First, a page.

Raisin polyphenols improve cognitive scores in elderly

Specifically, scores for tests assessing orientation, visuospatial/executive and language, and recall were all improved when compared to the placebo. In addition, scores for quality of life and functional capacity also saw increases following supplementation.

“Therefore, the consumption of 50g of raisins produces a slight improvement in cognitive performance, quality of life, and functional activities in the elderly,” the ‘Nutrients’ published report concludes.

The researchers add: “This study can also affirm that flavonoids, present in raisins, may be related to better cognitive performance.”

Polyphenol power

It has been observed​ that diets rich in fruit and vegetables can result in a reduced prevalence of inflammatory and neurodegenerative diseases, due to their high phenolic contents. Such compounds, including polyphenols, are known to have potent anti-inflammatory and antioxidant activities.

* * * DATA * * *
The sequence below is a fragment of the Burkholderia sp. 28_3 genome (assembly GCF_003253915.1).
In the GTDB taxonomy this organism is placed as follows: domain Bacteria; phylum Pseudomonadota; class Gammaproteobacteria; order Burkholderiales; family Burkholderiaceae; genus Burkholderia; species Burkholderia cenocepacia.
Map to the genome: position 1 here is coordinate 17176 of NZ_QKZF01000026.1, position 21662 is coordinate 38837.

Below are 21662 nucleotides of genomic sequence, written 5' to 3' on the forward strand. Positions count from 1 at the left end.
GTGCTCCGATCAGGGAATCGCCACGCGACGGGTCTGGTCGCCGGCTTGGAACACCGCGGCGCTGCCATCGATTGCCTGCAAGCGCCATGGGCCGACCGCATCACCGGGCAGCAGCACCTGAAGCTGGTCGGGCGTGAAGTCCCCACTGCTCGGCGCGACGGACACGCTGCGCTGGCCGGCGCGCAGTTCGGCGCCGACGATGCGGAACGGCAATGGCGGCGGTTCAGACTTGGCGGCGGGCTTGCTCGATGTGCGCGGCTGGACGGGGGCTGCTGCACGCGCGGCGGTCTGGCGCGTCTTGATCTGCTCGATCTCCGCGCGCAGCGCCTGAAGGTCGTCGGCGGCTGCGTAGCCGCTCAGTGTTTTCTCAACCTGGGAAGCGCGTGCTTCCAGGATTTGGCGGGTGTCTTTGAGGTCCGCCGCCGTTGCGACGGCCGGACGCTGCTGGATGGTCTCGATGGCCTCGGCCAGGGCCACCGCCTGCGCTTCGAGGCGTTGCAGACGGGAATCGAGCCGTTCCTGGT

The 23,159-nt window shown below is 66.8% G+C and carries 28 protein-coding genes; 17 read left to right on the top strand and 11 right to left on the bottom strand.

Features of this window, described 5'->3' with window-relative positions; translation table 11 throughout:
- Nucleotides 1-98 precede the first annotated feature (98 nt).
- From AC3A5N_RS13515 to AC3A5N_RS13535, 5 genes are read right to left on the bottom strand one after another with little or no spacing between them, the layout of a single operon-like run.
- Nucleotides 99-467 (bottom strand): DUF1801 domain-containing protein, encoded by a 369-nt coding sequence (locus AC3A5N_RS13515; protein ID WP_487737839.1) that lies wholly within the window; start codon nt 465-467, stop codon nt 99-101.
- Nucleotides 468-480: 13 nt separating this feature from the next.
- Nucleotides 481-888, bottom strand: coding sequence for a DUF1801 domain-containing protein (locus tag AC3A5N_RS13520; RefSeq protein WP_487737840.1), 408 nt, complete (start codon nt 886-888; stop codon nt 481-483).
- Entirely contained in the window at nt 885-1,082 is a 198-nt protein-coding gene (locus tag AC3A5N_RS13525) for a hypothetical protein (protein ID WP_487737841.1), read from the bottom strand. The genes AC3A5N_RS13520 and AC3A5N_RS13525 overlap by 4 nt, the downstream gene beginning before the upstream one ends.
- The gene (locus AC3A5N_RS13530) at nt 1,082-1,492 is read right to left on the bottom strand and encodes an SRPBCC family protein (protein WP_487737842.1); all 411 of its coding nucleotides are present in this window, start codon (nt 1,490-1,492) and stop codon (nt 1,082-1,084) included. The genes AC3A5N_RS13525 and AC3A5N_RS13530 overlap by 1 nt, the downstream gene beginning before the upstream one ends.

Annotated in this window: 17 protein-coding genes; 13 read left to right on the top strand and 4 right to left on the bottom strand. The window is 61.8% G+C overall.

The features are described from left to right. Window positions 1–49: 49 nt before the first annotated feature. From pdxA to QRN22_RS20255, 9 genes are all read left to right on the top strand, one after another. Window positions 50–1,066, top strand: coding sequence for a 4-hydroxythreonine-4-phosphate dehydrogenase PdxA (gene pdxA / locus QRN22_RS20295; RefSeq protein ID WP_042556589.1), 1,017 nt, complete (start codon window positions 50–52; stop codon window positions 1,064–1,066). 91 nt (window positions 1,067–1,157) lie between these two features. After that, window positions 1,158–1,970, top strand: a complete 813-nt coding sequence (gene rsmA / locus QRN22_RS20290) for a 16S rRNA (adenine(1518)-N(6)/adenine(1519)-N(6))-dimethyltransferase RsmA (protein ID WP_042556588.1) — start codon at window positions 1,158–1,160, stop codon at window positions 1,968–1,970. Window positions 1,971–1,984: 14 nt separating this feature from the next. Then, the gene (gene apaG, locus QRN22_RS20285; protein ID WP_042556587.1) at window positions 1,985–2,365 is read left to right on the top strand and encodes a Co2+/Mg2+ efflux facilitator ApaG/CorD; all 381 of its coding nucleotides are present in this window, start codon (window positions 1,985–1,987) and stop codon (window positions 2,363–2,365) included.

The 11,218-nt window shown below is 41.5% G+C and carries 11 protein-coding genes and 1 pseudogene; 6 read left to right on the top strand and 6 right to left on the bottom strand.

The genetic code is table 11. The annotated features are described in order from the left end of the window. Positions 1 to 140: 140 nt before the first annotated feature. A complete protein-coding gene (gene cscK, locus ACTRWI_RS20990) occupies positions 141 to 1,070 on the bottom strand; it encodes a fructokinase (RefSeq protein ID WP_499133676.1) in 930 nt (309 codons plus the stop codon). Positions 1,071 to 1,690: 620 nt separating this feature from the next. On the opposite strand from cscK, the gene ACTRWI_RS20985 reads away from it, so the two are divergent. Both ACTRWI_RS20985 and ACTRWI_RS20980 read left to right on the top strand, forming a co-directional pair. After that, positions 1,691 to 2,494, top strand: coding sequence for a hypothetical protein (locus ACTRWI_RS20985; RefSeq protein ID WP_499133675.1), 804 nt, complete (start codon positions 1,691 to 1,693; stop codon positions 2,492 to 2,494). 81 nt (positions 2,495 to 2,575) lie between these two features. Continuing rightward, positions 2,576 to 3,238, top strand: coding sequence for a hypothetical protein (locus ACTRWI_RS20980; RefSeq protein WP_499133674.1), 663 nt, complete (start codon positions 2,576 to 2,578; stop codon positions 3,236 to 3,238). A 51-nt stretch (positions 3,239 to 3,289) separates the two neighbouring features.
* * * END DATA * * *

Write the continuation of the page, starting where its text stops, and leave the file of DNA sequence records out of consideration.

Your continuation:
Following this, studies​ have suggested that nutritional interventions with phenolic compounds may prevent cognitive decline associated with age, due to their influence on the pathological mechanisms underlying cognitive degeneration.

Grapes are noted to be particularly rich in such polyphenols, containing a diverse array of anthocyanins, flavanols, hydroxycinnamic acid, and flavonols, with previous studies​ noting the neuroprotective properties associated with their consumption.

Raisins offer a low glycaemic index alternative whilst providing satiety, yet little research has been conducted into their supplementation with regards to the effects on cognitive health. Thus, the researchers sought to investigate this potential relationship.

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